Sadness = Cry.                Anger = Pound/Kick/Stomp/Hit/Yell.                Fear = Shiver.



If emoting isn't your thing, you can use your mind to deal with sadness, anger, and fear.  With your thoughts you must do two things: interrupt your old mental chatter, (which only fans sadness, anger, and fear), and rigorously replace it with opposing thoughts. That means stick to thoughts that honor yourself (diminish sadness), accept other people and situations (offset anger), and are present and specific (lessen fear) and ignore the rest.

"Could you up the dosage? I still have feelings."

There Are Two Kinds of Feeling Words -- One is Fine. The Other is Trouble.
When you do use "feeling" words you've got to be careful because there are 2 kinds of feelings -- one legitimate and one bogus. The legitimate kind describe the way you feel. Bogus feelings are words that put the blame for your emotions on someone or something external.   
Bogus feeling words are called "ed" words because the vast majority of them end in "ed." For instance, if you say "I feel rejected" you are really saying "You rejected me." (That's why I feel so crummy. It's your fault). Or if you say, "I feel manipulated" you're actually saying "You are manipulating me." (A sure way to produce an argument.)

Just read down the lists and you can feel the difference! 

Feeling Words

Disguised "You"s



put down
















let down







taken for granted






































The moral. Pause and check to see if what you are saying is a descriptive word about how you are feeling or whether it is really blaming others for what you feel. The latter will not further conversations or make you feel more understood.


Doggies Know Emotions  
This nifty article demonstrates that dogs are almost identical to humans in reacting to emotions. So if you swear that your dog understands what you're going through, you're right! Now you have some research to back you up.

Professionals Still Don't Quite Understand Emotions and Feelings

I recently read an article by Dr. Ken Potts in the Chicago Daily Herald entitled "Constructively expressing emotions good for your mental, physical health." It sounded so similar to Attitude Reconstruction that at first I thought I wrote it. However, when it came down to telling readers how to handle their emotions the author dropped the ball.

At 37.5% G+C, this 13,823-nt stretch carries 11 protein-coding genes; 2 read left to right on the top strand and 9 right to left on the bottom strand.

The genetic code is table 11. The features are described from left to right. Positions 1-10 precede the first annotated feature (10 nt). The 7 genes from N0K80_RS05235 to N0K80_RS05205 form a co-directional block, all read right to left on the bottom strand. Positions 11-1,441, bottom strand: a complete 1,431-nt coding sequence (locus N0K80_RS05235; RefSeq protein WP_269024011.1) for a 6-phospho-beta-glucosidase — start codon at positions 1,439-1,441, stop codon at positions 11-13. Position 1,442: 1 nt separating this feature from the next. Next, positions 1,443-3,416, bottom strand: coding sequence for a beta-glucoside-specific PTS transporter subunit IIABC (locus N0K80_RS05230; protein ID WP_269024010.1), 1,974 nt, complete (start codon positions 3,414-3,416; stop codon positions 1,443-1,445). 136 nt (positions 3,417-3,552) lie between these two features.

Dr Pott's strategy to express emotions constructively is to first identify what we are feeling by looking at our behavior. "For instance, if we are angry with our spouse ... we might notice we are talking with a cold, distant tone in our voice, our hands are clenched, and eye contact is difficult. Hey -- we're angry!..." (Jude says: That's a fine idea.) 
His second step involves accepting that it's normal to feel an emotion, such as anger.
"Emotions are neither good nor bad, they just are. Many emotions are uncomfortable. And there are probably a good many we'd just as soon avoid altogether...." (Jude says: Good, good.) 


His third step suggests that we can choose how to deal with them in a variety of ways, such as express our emotions to our target. (Jude says: Yikes! This doesn't work very well, because if we try to talk when we're feeling angry, it comes out as finger pointing and blaming.)  


Choose to laugh at the ridiculousness of the situation. (Jude says: That is a grand idea but often it's nearly impossible to do.)


Do a long hard workout. (Jude says: I contend that you never hear a child say, "I'm so angry. I'm going to go exercise!" Maybe vigorous exercise brings relief for a little while but only until you start to think about the person or situation again).

Children, before society puts the kibosh on them, have a meltdown or temper tantrum and then return to their happy selves. We can follow their lead and do the same.

"I've learned to express my emotions by writing instead."


Hey Jude,


1.  I know you sometimes suggest people hit old telephone books with a flexible hose, hard, fast, and with abandon to dissipate the anger energy. I'm afraid someone might hear me pounding and call the police. Is there something less noisy I can do?


Your ability to release anger will be compromised if you're concerned about the effect of the noise. I suggest you dedicate an area to your emotional fitness training. Where can you safely go and not disrupt others? The garage? Back bedroom? Have a little talk with the people living nearby so they don't think your life is in danger and become alarmed. If this feels too personal to share with a neighbor, reduce the noise by trading the telephone book for your mattress. Or try pounding the air, lying on a bed and thrashing your arms and legs, or shaking a door on its hinge.


2. I get really swept up in my emotions and they become my entire reality and overshadow enjoying the present. How can I work on maintaining perspective when I get caught in the grip of my emotions?

This happens to many of us. The best thing is to remember that we are not our emotions, but human beings experiencing a temporary emotion. So over and over, repeat the phrases below silently and aloud and see what happens.  

I am not my emotions.
I am not how I feel.
I am not my body.
I am not how I think.
I am whole and complete no matter what.

We all need to be conscious and check what we are feeling in our bodies, identify it as one or more emotions. Then give yourself permission to express it non-verbally, constructively, physically for just a couple of minutes. You'll feel much better and clearer and find your bad attitude ion it's way out. what a gift to yourself.